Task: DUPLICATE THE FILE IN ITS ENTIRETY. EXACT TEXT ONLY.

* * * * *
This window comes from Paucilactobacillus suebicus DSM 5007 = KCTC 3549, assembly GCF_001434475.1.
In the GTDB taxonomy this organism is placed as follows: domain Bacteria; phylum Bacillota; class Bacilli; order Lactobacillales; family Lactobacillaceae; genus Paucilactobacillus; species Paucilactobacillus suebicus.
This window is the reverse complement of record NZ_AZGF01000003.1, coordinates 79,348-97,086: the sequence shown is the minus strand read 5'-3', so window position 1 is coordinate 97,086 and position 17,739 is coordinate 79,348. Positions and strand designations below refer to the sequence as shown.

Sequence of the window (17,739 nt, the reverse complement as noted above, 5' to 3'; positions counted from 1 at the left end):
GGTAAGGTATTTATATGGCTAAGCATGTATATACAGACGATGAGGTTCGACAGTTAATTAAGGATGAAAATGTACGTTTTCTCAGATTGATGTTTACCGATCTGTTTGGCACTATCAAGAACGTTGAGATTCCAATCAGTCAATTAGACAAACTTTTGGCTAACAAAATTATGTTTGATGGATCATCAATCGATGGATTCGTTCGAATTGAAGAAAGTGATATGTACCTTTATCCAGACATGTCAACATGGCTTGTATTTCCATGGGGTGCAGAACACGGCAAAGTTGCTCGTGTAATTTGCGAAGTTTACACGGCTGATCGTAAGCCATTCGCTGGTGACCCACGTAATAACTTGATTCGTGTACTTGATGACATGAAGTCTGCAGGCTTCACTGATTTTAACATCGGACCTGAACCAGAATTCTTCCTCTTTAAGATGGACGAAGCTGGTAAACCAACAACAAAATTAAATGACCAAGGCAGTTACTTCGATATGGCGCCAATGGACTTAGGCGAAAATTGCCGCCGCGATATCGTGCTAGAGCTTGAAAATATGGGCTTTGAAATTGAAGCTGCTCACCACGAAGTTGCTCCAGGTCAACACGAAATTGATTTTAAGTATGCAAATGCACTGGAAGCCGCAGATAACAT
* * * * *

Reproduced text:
This window comes from Paucilactobacillus suebicus DSM 5007 = KCTC 3549, assembly GCF_001434475.1.
In the GTDB taxonomy this organism is placed as follows: domain Bacteria; phylum Bacillota; class Bacilli; order Lactobacillales; family Lactobacillaceae; genus Paucilactobacillus; species Paucilactobacillus suebicus.
This window is the reverse complement of record NZ_AZGF01000003.1, coordinates 79,348-97,086: the sequence shown is the minus strand read 5'-3', so window position 1 is coordinate 97,086 and position 17,739 is coordinate 79,348. Positions and strand designations below refer to the sequence as shown.

Sequence of the window (17,739 nt, the reverse complement as noted above, 5' to 3'; positions counted from 1 at the left end):
GGTAAGGTATTTATATGGCTAAGCATGTATATACAGACGATGAGGTTCGACAGTTAATTAAGGATGAAAATGTACGTTTTCTCAGATTGATGTTTACCGATCTGTTTGGCACTATCAAGAACGTTGAGATTCCAATCAGTCAATTAGACAAACTTTTGGCTAACAAAATTATGTTTGATGGATCATCAATCGATGGATTCGTTCGAATTGAAGAAAGTGATATGTACCTTTATCCAGACATGTCAACATGGCTTGTATTTCCATGGGGTGCAGAACACGGCAAAGTTGCTCGTGTAATTTGCGAAGTTTACACGGCTGATCGTAAGCCATTCGCTGGTGACCCACGTAATAACTTGATTCGTGTACTTGATGACATGAAGTCTGCAGGCTTCACTGATTTTAACATCGGACCTGAACCAGAATTCTTCCTCTTTAAGATGGACGAAGCTGGTAAACCAACAACAAAATTAAATGACCAAGGCAGTTACTTCGATATGGCGCCAATGGACTTAGGCGAAAATTGCCGCCGCGATATCGTGCTAGAGCTTGAAAATATGGGCTTTGAAATTGAAGCTGCTCACCACGAAGTTGCTCCAGGTCAACACGAAATTGATTTTAAGTATGCAAATGCACTGGAAGCCGCAGATAACAT